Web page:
There are three main components to a pizza: crust, sauce, and cheese. Crust provides a foundation to support the pizza’s other elements, and cheese provides a pleasing mouth-feel and flavor. However, thinking back to the last great pizza you enjoyed, chances are you best remember the tomato sauce.
A study conducted by a sauce manufacturer revealed that the crust provides only six percent of a pizza’s overall flavor, while cheese contributes 21 percent. Toppings account for 32 percent of the flavor, and sauce accounts for a whopping 41 percent – almost half! If you want to get more flavors in your pizza, tweaking your sauce can give you the biggest bang for your buck. Even better, tomato sauce is a flavor bargain, accounting for 10 percent or less of the overall ingredient cost, while cheese is the most costly ingredient, followed by toppings and then crust.
In short, while the crust is important, most of the pizza’s flavor comes from the sauce. You get the flavor from the toppings, too, but you should never skimp on your sauce ingredients. Always buy the best.
The History of the Tomato
While there are many variations to the sauce base, such as pesto, white sauces, and others, the tomato-based sauce is still the most popular. To better understand its popularity and usage, let’s look at the origins of the tomato. Many may think that tomatoes originated in Europe, but it’s actually indigenous to the Americas. Tomatoes were grown by the Aztecs and Incas and discovered and carried back to Europe by the conquistadors, quickly finding favor in areas like Spain, Italy and the Mediterranean. The French called them “love apples,” and Germans referred to them as “apples of paradise.” But for a while, many Europeans refused to eat tomatoes, assuming they were poisonous – after all, tomatoes do belong to the same family as the deadly nightshade. This fear of tomatoes was also found in colonial America but was soon overcome when the Creoles started using them in gumbos and jambalayas. In the 1600s, a farmer stood on the courthouse stairs in Philadelphia and ate a dozen tomatoes to prove they weren’t dangerous. The rest is history.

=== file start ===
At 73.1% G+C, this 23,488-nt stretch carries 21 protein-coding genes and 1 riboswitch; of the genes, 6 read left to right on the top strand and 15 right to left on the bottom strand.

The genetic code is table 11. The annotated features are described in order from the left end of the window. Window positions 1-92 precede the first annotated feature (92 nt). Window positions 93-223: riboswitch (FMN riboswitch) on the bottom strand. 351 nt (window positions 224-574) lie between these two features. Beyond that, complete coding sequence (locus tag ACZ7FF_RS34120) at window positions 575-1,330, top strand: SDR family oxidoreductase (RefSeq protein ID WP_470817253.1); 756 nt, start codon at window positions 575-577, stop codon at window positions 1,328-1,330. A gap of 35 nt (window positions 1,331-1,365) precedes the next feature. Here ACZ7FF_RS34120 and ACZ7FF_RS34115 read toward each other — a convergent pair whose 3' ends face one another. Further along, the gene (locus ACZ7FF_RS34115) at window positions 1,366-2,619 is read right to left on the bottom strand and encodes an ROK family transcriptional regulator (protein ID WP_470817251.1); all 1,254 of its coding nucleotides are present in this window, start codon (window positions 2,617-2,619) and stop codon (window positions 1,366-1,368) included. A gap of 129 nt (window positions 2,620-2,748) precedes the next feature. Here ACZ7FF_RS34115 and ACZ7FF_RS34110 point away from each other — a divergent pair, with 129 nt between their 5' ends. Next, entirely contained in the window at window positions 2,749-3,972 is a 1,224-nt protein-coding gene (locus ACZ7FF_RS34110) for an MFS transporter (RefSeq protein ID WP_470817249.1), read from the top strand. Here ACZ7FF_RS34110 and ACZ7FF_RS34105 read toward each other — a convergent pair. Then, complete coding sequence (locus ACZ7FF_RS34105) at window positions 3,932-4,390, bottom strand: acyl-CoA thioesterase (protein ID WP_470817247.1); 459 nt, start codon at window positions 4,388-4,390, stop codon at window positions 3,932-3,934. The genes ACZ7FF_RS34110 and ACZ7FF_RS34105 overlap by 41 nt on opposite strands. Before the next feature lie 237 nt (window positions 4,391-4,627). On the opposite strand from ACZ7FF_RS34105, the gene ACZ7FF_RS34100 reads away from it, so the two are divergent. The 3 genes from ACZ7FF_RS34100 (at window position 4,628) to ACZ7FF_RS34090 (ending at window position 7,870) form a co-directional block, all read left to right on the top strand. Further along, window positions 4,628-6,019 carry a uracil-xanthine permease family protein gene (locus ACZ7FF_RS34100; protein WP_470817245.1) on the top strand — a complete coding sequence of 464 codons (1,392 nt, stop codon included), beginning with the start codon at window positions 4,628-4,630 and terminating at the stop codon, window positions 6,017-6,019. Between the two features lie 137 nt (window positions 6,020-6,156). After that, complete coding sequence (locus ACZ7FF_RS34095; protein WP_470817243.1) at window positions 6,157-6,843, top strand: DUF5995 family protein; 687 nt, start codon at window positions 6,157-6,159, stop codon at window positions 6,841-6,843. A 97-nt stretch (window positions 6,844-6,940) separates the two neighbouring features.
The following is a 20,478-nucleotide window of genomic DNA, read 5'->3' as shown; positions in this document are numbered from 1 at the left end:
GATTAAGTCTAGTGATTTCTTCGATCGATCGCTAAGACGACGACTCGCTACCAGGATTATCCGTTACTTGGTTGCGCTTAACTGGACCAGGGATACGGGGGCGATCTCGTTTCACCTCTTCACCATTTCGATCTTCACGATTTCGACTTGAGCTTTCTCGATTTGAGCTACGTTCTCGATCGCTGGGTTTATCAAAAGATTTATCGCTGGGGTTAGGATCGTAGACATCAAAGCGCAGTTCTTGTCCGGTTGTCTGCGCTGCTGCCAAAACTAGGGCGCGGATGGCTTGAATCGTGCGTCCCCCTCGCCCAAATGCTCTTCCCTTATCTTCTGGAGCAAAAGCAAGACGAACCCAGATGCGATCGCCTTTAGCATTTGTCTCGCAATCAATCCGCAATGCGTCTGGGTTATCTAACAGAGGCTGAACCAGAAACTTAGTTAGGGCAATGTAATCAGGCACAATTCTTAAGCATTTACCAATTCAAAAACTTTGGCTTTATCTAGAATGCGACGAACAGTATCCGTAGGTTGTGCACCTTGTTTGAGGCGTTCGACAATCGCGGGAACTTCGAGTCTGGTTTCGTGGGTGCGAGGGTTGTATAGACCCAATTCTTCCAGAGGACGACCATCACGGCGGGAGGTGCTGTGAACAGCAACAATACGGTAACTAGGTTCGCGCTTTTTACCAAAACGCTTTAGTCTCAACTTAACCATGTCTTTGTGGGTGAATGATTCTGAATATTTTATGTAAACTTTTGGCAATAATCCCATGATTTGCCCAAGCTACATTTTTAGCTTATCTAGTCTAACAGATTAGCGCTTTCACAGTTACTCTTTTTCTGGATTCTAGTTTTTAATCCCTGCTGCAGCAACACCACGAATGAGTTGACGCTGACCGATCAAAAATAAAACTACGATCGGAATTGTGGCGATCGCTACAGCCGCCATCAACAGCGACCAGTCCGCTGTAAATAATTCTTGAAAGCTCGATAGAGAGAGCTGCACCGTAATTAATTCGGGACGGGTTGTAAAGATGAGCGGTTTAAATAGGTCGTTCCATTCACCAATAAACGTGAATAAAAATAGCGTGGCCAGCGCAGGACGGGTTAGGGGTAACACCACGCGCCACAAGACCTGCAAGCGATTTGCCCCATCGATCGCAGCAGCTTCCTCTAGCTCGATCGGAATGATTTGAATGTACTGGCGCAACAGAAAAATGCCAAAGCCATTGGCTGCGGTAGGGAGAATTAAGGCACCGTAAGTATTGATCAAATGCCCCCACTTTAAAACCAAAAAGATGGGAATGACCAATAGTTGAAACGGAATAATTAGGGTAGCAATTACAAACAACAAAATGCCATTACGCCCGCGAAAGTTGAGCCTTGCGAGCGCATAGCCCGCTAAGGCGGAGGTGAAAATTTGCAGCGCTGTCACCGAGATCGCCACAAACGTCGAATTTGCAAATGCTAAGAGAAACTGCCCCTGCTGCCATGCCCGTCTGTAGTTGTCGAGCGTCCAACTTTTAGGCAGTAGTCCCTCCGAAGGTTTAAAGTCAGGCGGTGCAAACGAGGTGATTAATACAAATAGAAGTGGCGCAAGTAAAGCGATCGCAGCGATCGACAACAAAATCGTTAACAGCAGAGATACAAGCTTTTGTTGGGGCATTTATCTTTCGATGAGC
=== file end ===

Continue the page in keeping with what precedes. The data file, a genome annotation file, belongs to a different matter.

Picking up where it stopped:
Nearly all pizzerias use a tomato-based sauce for pizza, so let’s understand more about the production and divisions of sauce. There are four main divisions of sauce: concentrated crushed, sauce, paste and heavy puree. Concentrated crushed generally has some of the liquid drained and is typically more chunky and has high amounts of solids and salt. The sauce has flavors added and lacks chunks of tomatoes. The paste is usually heavily cooked and has a concentrated tomato flavor, while a heavy tomato puree is thick and may contain salt. The puree also has the seeds and skin screened out, while sauce has a trace of seeds and skin, producing a natural feeling in the mouth.
When it comes to using sauce, most pizza makers would be insulted if you asked them to open a can of ready-to-use sauce and apply it directly to the pizza. After all, who wants their pizza to be ordinary? Most pizzerias start with a base and add their own secret ingredients.
To make your sauce, you can start with a concentrated crushed, prepared base or fully prepared base. Using the concentrated crushed, you can add your own seasonings and cut it with water. The concentrated crushed is best when you want a chunkier sauce and is typically what you see with traditional sauces. The prepared base consists of the tomato base and has fewer solids than the crushed. A fully prepared sauce has spices and ingredients already added, but most operators still add their own blend of seasoning to enhance the flavor.